Sinope (now Sinop) was an old city even in Roman times, founded (or refounded) by the Greek Milesians around the 7th Century BC, and was the seat of kings of the region (Pontus). It was sited to the south of the Black Sea, about midway along the northern cost of modern day Turkey. It flourished as the location of a busy port trading with the caravan routes from the Euphrates valley and from the port operated a sizeable fleet. Many workshops operating the manufacture of amphora have been unearthed, essential for the transportation of wine, oil or fish. That it was a wealthy and sophisticated city can be inferred as the triumphant general Lucullus used statues from the city to adorn his gardens back in Rome.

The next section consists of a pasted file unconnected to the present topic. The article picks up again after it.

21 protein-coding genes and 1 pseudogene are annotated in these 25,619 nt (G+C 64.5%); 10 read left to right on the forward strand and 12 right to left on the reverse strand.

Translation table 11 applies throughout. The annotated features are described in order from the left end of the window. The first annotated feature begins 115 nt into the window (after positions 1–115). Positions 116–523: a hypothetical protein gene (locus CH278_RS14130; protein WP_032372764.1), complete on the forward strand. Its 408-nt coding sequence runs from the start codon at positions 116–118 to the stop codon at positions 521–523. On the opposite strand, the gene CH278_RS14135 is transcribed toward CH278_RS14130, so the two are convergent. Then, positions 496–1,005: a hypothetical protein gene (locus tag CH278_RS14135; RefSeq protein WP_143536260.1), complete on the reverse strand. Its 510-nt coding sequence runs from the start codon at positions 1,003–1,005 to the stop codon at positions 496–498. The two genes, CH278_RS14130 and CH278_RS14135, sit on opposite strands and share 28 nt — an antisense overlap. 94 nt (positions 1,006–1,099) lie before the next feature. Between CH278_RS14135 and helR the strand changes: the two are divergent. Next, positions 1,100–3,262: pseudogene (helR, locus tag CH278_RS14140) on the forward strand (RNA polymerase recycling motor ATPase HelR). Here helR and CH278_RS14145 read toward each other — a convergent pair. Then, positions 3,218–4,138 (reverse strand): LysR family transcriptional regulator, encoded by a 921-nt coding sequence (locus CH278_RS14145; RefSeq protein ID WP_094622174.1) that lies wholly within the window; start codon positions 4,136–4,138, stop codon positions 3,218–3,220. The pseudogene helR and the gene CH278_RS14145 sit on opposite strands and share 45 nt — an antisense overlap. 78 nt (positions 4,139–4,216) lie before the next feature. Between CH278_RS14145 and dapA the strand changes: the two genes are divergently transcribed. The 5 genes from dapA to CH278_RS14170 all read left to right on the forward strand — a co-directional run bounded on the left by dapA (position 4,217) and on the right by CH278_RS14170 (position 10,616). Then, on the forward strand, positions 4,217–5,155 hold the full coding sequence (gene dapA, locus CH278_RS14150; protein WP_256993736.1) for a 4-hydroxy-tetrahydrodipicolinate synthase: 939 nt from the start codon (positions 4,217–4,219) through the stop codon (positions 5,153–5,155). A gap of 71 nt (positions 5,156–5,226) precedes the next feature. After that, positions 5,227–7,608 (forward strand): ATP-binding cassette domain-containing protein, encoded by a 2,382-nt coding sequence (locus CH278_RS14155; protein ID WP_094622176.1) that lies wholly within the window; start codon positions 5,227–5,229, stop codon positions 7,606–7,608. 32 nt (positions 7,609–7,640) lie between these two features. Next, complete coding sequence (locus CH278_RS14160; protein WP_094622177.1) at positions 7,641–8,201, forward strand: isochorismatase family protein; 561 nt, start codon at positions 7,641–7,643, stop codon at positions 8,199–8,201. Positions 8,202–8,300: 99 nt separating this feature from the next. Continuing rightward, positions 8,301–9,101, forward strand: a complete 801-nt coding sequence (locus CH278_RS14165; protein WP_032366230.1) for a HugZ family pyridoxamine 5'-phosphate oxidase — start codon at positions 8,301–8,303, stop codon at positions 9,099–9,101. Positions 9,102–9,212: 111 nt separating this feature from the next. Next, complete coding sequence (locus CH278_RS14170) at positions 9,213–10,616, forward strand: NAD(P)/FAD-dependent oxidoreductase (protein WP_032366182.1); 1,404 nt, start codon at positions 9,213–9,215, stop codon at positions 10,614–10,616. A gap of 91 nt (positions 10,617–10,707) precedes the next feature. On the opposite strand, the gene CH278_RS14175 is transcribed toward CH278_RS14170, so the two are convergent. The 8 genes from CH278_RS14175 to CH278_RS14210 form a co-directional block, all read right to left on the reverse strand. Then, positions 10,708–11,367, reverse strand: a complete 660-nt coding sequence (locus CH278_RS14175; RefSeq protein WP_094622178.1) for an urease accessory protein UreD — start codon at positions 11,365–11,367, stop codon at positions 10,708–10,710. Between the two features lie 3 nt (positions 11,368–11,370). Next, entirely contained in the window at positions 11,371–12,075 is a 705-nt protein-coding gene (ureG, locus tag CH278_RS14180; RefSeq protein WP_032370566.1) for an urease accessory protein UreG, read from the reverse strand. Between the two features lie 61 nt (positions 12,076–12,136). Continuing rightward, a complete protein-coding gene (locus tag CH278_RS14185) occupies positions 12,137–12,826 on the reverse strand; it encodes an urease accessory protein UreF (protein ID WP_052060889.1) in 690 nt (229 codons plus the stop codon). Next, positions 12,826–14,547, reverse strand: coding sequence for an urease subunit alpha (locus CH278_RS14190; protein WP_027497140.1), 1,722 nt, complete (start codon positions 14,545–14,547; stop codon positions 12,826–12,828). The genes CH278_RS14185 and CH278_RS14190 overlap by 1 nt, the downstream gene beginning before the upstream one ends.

The last, truly great king before subjection by the Roman Empire was Mithridates VI who successfully held back the advancing tide of Rome many times. His son, Pharnaces II was the final ruler before complete domination by Rome in 45BC. It issued Roman Provincial coins from the rule of Julius Caesar through to Maximus. Even though it was a colony of Greek origin it issued provincial coins using the Latin alphabet rather than Greek. The letters normally encountered are C.I.F.S which stands for Colonia Julia Felix Sinope.